Heart disease, specifically coronary artery disease, is a major cause of death, disability, and healthcare expense in the United States and other industrialized countries. A number of methods and devices for treating coronary heart disease have been developed, some of which are specifically designed to treat the complications resulting from atherosclerosis and other forms of coronary arterial narrowing.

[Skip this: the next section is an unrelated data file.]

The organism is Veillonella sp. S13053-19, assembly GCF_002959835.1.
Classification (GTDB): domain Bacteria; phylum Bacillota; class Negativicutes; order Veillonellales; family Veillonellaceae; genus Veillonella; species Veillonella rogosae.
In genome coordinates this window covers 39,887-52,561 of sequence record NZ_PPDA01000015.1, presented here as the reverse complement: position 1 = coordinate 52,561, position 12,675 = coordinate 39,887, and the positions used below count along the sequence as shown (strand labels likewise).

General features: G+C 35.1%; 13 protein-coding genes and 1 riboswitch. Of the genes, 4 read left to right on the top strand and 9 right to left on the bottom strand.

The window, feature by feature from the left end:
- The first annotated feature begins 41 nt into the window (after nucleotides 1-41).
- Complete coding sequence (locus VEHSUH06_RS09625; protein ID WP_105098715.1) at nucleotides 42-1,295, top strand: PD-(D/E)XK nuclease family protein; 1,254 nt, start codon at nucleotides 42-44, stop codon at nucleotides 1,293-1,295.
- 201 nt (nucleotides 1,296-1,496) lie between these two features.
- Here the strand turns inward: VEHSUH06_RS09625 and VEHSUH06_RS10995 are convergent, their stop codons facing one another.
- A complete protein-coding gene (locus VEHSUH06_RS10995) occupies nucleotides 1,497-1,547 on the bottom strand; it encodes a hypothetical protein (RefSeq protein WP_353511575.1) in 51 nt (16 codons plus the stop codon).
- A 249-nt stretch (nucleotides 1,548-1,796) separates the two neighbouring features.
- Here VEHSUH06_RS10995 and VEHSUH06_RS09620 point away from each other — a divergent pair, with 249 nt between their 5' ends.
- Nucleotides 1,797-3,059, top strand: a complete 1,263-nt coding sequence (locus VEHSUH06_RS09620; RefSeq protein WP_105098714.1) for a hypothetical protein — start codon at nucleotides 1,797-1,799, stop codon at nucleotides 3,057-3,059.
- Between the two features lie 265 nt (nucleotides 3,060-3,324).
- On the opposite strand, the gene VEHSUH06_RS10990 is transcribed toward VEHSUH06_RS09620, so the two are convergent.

One method for treating such conditions is percutaneous transluminal coronary angioplasty (PTCA). Generally, PTCA is a procedure that involves passing a balloon catheter over a guidewire to a stenosis with the aid of a guide catheter. The stenosis may be the result of a lesion such as a plaque or thrombus. The guidewire extends from a remote incision to the site of the stenosis, and typically across the lesion. The balloon catheter is passed over the guidewire, and ultimately positioned across the lesion. Once the balloon catheter is appropriately positioned across the lesion, e.g., under fluoroscopic guidance, the balloon is inflated to break-up the plaque of the stenosis to thereby increase the vessel cross-section. The balloon is then deflated and withdrawn over the guidewire into the guide catheter to be removed from the body of the patient. In many cases, a stent or other prosthesis must be implanted to provide permanent support for the vessel. Stent prostheses are known for implantation within body lumens to provide artificial radial support to the wall tissue, which forms the various lumens within the body, and often more specifically, for implantation within the blood vessels of the body. Stents are typically constructed of a metal or polymer and are generally a hollow cylindrical shape. When such a device is to be implanted, a balloon catheter, typically carrying a stent on its balloon, is deployed to the site of the stenosis. The balloon and accompanying stent are positioned at the location of the stenosis, and the balloon is inflated to circumferentially expand and thereby implant the stent. Thereafter, the balloon is deflated and the catheter and the guidewire are withdrawn from the patient.